According to the Chinese Zodiac, 2016 was the Year of the Monkey. For cinema from Hollywood and beyond, it was the Year of the Mediocre Film.
2016 saw the release of many films that were either mildly impressive or mildly disappointing. There were few spectacular successes or failures, which is probably evidence of the maturity of contemporary cinematic craft and the global perfection of Hollywood economic policy. The “entertainment industry” seems to fully realise, now, that the best way to generate profits is to make anodyne productions that alienate a minimal number of viewers.
So we had Hollywood productions like The Nice Guys, Gods of Egypt and The Purge: Election Year: slightly better than anticipated, not quite middle-of-the-road films that left a minor sense of satisfaction in the viewer.
The Nice Guys, written and directed by Shane Black, wouldn’t hold a candle to the films he wrote in the 1980s and 1990s – gems of the action genre like Lethal Weapon (1987), The Last Boy Scout (1991) and one of my Christmas favourites, The Long Kiss Goodnight (1996) – but it was passably amusing nonetheless, with a classic LA-noir plot maintaining our interest.
I expected Gods Of Egypt to be the kind of unwatchable, tedious epic indicated by its name, yet it proved to be an enjoyable adventure that, unlike most of its ilk, avoided distracting the viewer with needless fetishisation of visual effects.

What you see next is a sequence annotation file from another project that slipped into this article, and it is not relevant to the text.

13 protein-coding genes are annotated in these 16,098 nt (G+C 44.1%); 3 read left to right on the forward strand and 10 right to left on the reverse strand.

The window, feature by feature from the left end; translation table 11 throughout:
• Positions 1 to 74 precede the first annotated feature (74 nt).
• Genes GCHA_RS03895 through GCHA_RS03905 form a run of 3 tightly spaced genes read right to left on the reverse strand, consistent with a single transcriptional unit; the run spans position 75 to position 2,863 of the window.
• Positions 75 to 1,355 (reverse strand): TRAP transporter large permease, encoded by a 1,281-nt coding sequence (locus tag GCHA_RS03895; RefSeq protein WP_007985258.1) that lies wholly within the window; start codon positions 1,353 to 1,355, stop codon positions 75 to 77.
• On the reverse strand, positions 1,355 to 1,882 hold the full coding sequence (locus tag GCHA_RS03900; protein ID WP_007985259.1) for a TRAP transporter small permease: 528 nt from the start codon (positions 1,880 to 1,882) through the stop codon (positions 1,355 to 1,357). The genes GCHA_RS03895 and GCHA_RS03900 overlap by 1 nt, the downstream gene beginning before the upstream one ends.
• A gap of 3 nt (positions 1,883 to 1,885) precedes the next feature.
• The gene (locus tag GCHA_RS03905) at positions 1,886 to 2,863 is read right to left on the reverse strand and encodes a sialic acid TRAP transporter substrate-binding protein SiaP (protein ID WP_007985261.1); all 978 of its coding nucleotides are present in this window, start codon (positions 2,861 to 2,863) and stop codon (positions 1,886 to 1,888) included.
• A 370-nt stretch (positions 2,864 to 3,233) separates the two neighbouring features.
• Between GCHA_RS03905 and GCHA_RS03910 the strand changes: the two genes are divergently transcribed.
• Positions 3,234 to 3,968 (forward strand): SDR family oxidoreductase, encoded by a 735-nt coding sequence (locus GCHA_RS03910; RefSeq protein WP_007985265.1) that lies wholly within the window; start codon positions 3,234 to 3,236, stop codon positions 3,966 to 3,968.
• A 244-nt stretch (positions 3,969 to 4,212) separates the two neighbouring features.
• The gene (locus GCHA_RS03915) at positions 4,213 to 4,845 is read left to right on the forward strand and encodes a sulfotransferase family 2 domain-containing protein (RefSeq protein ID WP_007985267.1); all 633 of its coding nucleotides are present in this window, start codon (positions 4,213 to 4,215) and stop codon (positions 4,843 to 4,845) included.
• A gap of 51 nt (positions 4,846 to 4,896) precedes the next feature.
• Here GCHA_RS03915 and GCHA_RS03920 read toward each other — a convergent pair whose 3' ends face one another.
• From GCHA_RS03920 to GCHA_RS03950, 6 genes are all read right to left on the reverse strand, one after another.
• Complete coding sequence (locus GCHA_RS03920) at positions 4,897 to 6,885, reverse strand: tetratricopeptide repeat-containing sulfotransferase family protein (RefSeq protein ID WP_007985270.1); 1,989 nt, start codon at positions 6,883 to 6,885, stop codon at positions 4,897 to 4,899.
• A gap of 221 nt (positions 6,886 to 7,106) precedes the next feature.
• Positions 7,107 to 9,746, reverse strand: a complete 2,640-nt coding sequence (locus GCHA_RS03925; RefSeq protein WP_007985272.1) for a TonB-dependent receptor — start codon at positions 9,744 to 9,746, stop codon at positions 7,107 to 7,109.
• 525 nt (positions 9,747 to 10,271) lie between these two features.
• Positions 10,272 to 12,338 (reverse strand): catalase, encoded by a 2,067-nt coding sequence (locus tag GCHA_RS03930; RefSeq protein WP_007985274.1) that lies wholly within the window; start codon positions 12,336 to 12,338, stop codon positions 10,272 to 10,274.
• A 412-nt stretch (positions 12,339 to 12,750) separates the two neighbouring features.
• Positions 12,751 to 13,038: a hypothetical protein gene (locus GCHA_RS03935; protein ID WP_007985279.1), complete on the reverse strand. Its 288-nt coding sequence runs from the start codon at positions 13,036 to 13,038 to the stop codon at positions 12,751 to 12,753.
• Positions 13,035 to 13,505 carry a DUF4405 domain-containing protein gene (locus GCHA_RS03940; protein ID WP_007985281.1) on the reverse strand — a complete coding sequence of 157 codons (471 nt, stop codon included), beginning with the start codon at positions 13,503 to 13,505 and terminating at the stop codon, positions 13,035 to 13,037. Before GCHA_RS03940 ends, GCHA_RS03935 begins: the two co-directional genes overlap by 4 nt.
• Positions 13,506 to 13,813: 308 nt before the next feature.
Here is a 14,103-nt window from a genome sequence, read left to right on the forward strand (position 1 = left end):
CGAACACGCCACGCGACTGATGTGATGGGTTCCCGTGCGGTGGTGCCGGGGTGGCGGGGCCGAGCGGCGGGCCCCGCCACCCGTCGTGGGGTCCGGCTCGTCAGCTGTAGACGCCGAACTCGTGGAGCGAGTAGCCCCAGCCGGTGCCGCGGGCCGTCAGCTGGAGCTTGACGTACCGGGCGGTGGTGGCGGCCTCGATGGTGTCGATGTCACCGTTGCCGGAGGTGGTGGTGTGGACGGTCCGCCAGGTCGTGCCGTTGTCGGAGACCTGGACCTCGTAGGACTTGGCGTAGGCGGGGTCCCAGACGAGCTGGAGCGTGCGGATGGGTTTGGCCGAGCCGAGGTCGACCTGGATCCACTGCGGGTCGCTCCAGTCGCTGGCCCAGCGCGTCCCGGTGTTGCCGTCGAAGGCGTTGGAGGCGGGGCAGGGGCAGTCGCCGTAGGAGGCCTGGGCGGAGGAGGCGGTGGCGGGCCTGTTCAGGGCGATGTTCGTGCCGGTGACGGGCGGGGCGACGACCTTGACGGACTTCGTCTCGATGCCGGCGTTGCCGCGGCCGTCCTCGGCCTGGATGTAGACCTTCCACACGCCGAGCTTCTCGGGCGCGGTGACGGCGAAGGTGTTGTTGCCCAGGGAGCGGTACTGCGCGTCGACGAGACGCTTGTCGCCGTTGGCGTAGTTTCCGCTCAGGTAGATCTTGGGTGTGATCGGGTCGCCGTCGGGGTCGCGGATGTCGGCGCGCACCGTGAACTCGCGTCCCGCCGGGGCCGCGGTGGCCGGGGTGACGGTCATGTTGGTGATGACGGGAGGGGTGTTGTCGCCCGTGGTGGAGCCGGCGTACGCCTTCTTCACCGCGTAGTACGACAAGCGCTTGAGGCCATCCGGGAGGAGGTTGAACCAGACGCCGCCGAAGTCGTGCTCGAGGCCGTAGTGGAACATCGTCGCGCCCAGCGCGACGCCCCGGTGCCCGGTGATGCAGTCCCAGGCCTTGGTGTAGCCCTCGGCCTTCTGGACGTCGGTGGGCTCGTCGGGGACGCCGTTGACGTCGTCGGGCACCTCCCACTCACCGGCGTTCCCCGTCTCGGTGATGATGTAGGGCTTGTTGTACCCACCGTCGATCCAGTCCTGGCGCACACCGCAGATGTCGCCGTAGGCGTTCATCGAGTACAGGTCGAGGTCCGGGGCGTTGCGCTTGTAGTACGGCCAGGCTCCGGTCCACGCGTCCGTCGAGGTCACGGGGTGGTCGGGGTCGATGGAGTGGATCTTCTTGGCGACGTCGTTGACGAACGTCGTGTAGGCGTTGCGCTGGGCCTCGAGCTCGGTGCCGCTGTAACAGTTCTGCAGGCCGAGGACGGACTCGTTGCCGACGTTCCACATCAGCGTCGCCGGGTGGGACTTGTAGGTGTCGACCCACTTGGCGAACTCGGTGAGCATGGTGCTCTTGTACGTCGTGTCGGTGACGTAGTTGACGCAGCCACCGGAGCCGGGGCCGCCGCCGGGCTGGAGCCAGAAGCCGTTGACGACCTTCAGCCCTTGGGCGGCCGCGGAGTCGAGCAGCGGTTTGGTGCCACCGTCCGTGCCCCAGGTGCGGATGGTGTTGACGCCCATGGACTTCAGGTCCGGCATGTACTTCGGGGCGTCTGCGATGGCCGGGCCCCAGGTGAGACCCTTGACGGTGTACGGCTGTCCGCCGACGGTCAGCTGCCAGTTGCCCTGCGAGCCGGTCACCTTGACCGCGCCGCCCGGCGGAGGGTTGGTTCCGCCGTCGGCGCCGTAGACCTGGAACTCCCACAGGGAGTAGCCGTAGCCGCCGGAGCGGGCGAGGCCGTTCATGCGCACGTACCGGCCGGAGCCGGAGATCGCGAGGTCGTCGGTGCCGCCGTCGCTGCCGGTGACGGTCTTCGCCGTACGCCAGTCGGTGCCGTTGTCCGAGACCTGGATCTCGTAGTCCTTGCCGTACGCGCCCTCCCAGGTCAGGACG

The Purge: Election Year wasn’t nearly as good as The Purge (2013) – a brilliant analysis of the violence underpinning all law and its relationship to the American security society – but it was better than the second Purge film.
Creepy, low-key supernatural horror film Lights Out, comic nostalgia trip Independence Day: Resurgence, and the suitably didactic The Big Short also fell on this side of slightly better than ordinary. Nocturnal Animals was an engrossing, intense thriller, but the ending seemed out of sync with the rest of the film, and was therefore dissatisfying.
The mildly disappointing
Mildly disappointing fodder was just as plentiful. The premise of Nerve was excellent, and it should have been – like Nicholas Winding Refn’s Drive (2011) – one of those zeitgeist films discussed for years to come. Despite appealing performances from a cast led by Emma Roberts and Dave Franco, it failed to develop its potential as a dissection of new media’s colonisation of physical space. It was further let down by a fatally stupid ending in which the tension of the entire narrative was resolved when a bloodthirsty multitude walked away from their violent apotheosis because they were asked to be nicer!